Liberals should be skeptical of Russia conspiracy theories

Liberals should be skeptical of Russia conspiracy theories

In 2012, Islamic militants killed four soldiers at a U.S. embassy in Benghazi and every conservative in America blamed President Obama. The administration’s response to the attacks sparked fiery right-wing anger at a series of increasingly arcane controversies. Did Obama condemn the attacks as “terrorism” or just call them an “act of terror?” Was Hillary Clinton flippant toward fallen soldiers during her Congressional testimony? Did Susan Rice blame the whole attack on a bizarre anti-Muslim b-movie? 

The Benghazi attacks became a vehicle for Republican rage and conspiracy for no good reason beyond the fact that Obama represented everything conservatives loathed. Now Trump is President, liberals are out of power, and they have their own Benghazi: the interminable investigation into Russian interference in the 2016 election. 

It’s alleged that members of the Trump campaign conspired with Russian officials to denigrate Hillary Clinton, and that Trump is attempting to stop special counsel Robert Mueller from fully proving this. Every week there’s a new wrinkle to the story: a memo, a potential firing, an angry statement from Trump. Despite this, calls for the President’s impeachment have gone nowhere. The importance of the Russian investigation has been overblown to the point of hysteria and magical thinking, and Democrats could do with a dose of reality.

Robert Mueller should of course continue his investigation unencumbered by the executive branch. Given that Trump’s campaign was run entirely by media grifters and Donald’s stupid children, I think it’s quite likely that they committed ethical malfeasances. 

What I don’t buy is grand conspiracy. I don’t believe that Donald Trump, possibly the dumbest man alive, coordinated a secret heist to steal the American presidency with the help of an Eastern European strongman. There is no evidence for this claim that rises above the level of a bulletin board covered in maps and red string.

“Russia stuff” is always used as a casus belli for the absolute fantasy of a Trump impeachment. Let’s say it can be proven that George Papadopoulos or Donald Junior met with Russian government officials. Maybe Trump fires Robert Mueller tomorrow just because he feels like it. What then? Are 218 Republicans in the House going to vote for impeachment? Are 67 Senators going to vote him out of office?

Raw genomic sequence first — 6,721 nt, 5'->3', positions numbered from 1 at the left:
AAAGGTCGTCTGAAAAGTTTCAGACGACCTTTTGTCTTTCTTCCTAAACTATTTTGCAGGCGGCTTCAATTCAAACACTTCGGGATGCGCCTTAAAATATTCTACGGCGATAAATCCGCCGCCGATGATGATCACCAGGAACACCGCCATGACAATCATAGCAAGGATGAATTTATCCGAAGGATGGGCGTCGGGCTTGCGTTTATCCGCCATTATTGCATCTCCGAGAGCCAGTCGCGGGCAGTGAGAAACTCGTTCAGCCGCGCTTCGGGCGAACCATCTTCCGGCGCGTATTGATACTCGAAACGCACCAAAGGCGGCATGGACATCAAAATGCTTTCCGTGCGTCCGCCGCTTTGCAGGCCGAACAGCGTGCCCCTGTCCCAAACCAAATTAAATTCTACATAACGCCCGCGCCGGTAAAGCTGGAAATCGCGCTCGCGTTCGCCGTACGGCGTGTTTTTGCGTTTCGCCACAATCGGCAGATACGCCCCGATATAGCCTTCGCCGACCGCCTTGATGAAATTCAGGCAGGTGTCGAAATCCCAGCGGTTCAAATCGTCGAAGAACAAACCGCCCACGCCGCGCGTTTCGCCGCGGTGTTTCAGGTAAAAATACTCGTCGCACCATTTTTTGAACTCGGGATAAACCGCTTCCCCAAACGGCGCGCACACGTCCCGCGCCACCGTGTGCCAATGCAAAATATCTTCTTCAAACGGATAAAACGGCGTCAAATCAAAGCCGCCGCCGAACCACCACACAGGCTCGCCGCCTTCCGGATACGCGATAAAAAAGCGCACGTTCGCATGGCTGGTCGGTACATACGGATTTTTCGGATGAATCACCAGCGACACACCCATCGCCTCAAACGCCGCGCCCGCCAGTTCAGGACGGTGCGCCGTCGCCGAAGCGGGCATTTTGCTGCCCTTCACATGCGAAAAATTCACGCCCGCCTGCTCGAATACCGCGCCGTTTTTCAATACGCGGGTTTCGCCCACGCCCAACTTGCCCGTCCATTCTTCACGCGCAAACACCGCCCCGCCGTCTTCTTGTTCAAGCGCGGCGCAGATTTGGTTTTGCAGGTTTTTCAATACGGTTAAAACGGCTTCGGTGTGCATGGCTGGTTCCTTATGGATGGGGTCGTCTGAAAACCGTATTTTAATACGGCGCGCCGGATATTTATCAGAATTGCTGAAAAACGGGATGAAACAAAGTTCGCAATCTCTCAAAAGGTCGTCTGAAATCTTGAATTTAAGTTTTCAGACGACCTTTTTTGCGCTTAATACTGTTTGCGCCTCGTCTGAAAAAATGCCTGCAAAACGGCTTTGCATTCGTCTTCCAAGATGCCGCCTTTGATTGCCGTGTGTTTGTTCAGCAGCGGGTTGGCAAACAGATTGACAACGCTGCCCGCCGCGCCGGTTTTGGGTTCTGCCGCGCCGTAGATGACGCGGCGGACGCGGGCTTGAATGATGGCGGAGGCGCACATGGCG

If you believe there’s a single Republican who would try to get rid of the guy who passed tax cuts, you’re as dumb as John Podesta clicking a phishing link.

The crux of the conspiracy rests on the idea that Russia’s interference in the election constituted an unprecedented attack on American democracy. Factually, the extent of this interference is that, one, hackers from Russia gave Wikileaks a bunch of emails stolen from the Democratic National Committee, and two, Russian trolls put fake news on Facebook.

It requires a very low estimate of the intelligence of the American people to believe that hundreds of thousands of voters were swayed by poorly translated articles calling Hillary Clinton a pedophile. If fake news is such a powerful tool, why did Americans never elect Bat Boy President? Also, was it not “foreign interference” when the House of Saud gave millions to the Clinton foundation?

I support the Mueller investigation. I am simply frustrated by liberals’ descent into absolute paranoia. Rachel Maddow, a journalist I once had a lot of respect for, did a whole segment on her show last week that just listed Russian businessmen attending the Davos conference with Trump. What purpose did this serve? MSNBC host Joy Ann Reid once attempted to tie Trump to Russia through his Eastern European wives, accusing Ivana Trump of hailing from the fictional nation of “Soviet Yugoslavia.”

In the same way that conservatives used Benghazi to smear Obama, liberals use the idea of Russian interference as a way of convincing themselves that the Trump presidency is simply illegitimate. These are often the same people who loved Hillary Clinton’s ill-fated campaign slogan “America is already great.” By making Trump into a foreign enemy, they can pretend he doesn’t represent our country. The bad news is, he does. Trump represents everything bad about America: racism, sexism, greed, xenophobia and violence.

Democrats looking for a message shouldn’t descend into conspiracy. They should counter Trump and the Republican Party’s hateful rhetoric and offer voters programs that will materially benefit their lives. Instead of impeachment, talk about a higher minimum wage, universal healthcare or green jobs for all. 

And for the love of God, everyone stop with those posters of Trump and Putin kissing. It’s 2018, man.

Sam West is a senior majoring in history and journalism. His column runs biweekly. He is the managing editor of the CW. 

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